Things that are over: DOMA, Prop. 8, the Voting Rights Act, radiation.
Things that aren’t over: racism, homophobia, my personal cancerphobia.
I realize that this lead sort of equates my personal shit with important historical developments, but this is a blog about my personal shit as it relates to the larger culture, so there.
My point is that last week was bittersweet, and that some endings come too soon and others come too late, and most are false in some way.
Wednesday night I found AK’s long-lost iPad Mini under the passenger seat of my car while looking for my own newly lost phone. When I found my phone, I texted her the good news. She replied, “Can we celebrate at the York?”
I told her that I was feeling fried—literally and figuratively—from radiation. I hadn’t played the cancer card much in my seven months of treatment, so I decided I’d use it to get some extra rest between then and Friday, my last day of radiation.
The next morning, something occurred to me: “I thought you wanted to celebrate finding your iPad—but did you mean gay marriage?”
“No, I meant my iPad,” she sighed. “I thought it would be fun to go to West Hollywood too, but I figured you’d want to stay close to home. I’m sorry—I shouldn’t make you feel bad about being tired.”
It hit me that one of the many things I’ve lost along Camino de Cancer is my engagement with what’s happening in the world.
Although, as a side note, I find longer-ago history profoundly, almost spiritually comforting. Last week I saw an exhibition of Ernest Cole’s photos of apartheid-era South Africa at the Fowler Museum. They were intense, but seeing how long days in the mines or nights in cramped maid’s quarters didn’t destroy anyone’s humanity—even as apartheid destroyed almost everything else—was reassuring. I felt like I was supposed to come away disturbed and depressed, but I felt the way I imagine more nature-oriented people do when they look up at a star-strew sky: small, humbled, part of something big.
2. i’m a self-centered white person
What I know now about outside events—laws, disease—is that they can’t kill your much-lauded-in-film human spirit as easily as you once feared. But they will change you more than you thought possible, and they can kill your human body.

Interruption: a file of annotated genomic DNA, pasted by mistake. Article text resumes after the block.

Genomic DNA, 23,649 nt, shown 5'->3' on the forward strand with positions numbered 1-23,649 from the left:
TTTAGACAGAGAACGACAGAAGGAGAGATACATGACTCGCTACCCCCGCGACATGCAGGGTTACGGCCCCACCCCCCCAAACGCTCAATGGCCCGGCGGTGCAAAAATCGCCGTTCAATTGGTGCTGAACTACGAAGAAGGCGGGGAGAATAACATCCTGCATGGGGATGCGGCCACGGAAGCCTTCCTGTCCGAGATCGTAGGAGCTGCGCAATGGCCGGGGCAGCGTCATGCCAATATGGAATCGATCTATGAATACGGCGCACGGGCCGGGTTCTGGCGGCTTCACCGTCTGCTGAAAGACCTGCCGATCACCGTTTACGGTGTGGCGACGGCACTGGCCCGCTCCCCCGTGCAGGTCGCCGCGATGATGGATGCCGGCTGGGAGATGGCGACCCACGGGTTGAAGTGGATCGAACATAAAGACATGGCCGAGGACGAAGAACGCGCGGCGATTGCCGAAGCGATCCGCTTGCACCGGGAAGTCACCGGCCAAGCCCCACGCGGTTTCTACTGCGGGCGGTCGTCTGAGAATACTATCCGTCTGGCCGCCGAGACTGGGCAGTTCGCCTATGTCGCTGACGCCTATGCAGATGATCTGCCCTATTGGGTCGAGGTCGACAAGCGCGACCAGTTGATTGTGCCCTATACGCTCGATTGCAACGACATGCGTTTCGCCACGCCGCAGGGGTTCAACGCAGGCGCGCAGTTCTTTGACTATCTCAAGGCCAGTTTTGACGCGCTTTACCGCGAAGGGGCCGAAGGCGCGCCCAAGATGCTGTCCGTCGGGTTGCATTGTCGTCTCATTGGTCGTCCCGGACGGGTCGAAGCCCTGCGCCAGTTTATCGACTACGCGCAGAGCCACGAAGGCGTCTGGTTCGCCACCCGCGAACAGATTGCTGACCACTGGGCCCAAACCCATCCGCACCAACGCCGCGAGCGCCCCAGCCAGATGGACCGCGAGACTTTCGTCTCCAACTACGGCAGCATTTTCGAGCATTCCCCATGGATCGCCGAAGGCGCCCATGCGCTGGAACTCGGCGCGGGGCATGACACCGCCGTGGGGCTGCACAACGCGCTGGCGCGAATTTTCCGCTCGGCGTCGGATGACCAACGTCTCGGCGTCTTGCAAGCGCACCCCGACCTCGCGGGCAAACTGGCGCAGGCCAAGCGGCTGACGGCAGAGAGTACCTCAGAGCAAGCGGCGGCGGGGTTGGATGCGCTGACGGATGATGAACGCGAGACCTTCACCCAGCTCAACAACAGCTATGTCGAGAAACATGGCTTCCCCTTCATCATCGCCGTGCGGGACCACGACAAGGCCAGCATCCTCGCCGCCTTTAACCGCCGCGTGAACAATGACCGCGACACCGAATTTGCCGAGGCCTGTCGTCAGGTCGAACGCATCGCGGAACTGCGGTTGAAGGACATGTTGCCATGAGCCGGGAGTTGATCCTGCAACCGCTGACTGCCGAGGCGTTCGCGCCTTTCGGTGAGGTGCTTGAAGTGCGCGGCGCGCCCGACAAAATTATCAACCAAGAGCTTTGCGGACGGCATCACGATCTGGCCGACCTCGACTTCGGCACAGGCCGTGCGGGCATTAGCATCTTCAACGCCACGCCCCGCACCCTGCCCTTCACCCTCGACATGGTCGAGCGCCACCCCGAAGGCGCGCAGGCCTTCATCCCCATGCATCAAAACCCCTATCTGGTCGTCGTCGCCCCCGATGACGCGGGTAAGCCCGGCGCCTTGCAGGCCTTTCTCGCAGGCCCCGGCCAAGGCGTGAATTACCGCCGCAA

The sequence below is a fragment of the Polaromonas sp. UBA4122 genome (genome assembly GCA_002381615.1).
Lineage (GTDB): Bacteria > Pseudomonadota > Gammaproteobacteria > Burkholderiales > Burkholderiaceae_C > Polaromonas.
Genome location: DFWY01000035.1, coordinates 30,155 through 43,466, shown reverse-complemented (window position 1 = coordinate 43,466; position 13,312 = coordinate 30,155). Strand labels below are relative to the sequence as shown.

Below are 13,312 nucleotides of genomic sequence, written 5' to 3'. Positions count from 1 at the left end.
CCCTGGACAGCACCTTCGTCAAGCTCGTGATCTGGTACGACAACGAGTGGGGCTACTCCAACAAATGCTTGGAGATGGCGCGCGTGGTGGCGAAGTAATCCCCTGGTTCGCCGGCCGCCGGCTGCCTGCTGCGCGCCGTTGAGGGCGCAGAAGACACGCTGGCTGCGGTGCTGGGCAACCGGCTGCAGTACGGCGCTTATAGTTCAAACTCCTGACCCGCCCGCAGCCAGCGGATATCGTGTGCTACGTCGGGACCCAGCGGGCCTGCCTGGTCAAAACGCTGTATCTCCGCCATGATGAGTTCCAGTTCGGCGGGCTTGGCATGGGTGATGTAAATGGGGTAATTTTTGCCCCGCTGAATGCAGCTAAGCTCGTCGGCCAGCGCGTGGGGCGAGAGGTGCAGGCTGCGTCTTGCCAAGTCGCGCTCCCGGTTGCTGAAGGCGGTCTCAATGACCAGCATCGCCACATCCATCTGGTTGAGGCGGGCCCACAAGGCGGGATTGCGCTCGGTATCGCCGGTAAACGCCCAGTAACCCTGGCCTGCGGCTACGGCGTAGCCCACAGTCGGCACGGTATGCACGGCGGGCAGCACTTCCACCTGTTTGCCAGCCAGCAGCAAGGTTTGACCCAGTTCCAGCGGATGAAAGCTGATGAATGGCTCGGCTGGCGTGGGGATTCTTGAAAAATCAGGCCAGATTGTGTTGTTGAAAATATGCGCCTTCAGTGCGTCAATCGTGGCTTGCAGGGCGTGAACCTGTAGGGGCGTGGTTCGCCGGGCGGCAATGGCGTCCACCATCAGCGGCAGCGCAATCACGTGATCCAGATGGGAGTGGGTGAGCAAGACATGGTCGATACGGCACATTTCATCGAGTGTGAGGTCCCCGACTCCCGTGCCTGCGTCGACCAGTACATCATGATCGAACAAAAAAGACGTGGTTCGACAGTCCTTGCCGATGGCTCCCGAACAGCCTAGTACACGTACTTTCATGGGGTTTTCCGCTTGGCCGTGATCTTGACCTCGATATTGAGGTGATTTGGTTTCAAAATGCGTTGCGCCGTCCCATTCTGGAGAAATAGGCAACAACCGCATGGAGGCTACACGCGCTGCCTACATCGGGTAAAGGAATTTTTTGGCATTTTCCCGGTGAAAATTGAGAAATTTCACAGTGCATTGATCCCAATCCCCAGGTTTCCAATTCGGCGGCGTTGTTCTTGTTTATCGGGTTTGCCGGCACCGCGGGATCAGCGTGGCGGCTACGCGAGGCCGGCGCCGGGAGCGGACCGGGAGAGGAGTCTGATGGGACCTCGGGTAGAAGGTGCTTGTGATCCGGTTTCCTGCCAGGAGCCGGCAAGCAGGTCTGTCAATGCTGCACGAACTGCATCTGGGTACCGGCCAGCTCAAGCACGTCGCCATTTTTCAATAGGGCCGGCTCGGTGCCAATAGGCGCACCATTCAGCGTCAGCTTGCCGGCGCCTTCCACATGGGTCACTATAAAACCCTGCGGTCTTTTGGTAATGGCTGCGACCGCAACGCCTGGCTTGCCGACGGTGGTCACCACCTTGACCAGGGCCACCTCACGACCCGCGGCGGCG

I heard some NPR interview in which the reporter asked someone involved with the anti-Prop. 8 fight, “So, does this mean the struggle for gay rights is finished?” I’m sure this reporter also asked people whether Obama’s election meant that racism was over. And I’m sure he knew what the answer would be and was just trying to be provocative in a stupid way.
Most victories come with an asterisk. Marriage is hardly the only battle. Legal equality is hardly the same as true equality. (After all, racial discrimination has been illegal since 1964.)
The Voting Rights Act decision, which I don’t know all that much about because I’m a white person in a highly self-centered phase of my life, declares racism over in a way that denies the reality of millions of people. Few things feel worse than invisibility.
3. goodbye chocolate binges, hello lifetime of knocking on wood
I’m no longer an active-duty cancer patient, which is cause for celebration. And I celebrated: AK and I had dinner and our favorite donut balls at Westside Tavern, and I allowed myself a chocolate binge, because I figured it was the last day I could rely on medical treatment to rid my body of cancer rather than, you know, blueberries. We saw The Bling Ring, a deliciously deep and shallow movie.
But my right armpit still looks like a warzone, all sunburn and no beach. And I’ve known from day one that even the best-case scenario involves years (and years and years, knockonwood) of vigilance and tests and worrying-while-trying-not-to. So that began Saturday. Well, not really. I did eat a lot of vegetables and go to the gym, but I also felt light and free and newly inspired to tackle various organizational projects around the house.
War metaphors are weird; I’ve never liked the phrase “battling cancer” because 1) I’m a linguistic contrarian, and 2) every one of my cancer cells contains my own DNA. Did I want to battle myself? (Even though battling myself is the story of my life, and the story of everyone’s life.) Wasn’t there a more peaceful way to engage with my cancer patient status?
But war metaphors are tempting nonetheless, and I find myself explaining to people that while I’m no longer an active-duty cancer patient, I’m now in the reserves. I still have weekends of boot camp (hormone therapy, ovary-ditching surgery, reconstructive surgeries) ahead. I still have PTSD, although ironically less so than after the miscarriage, which is probably the Desert Strom to cancer’s Iraq War. I have to try to be forgiving and nice to myself in a way cancer gave me permission to be; I have to be nice to the rest of the cells in my body.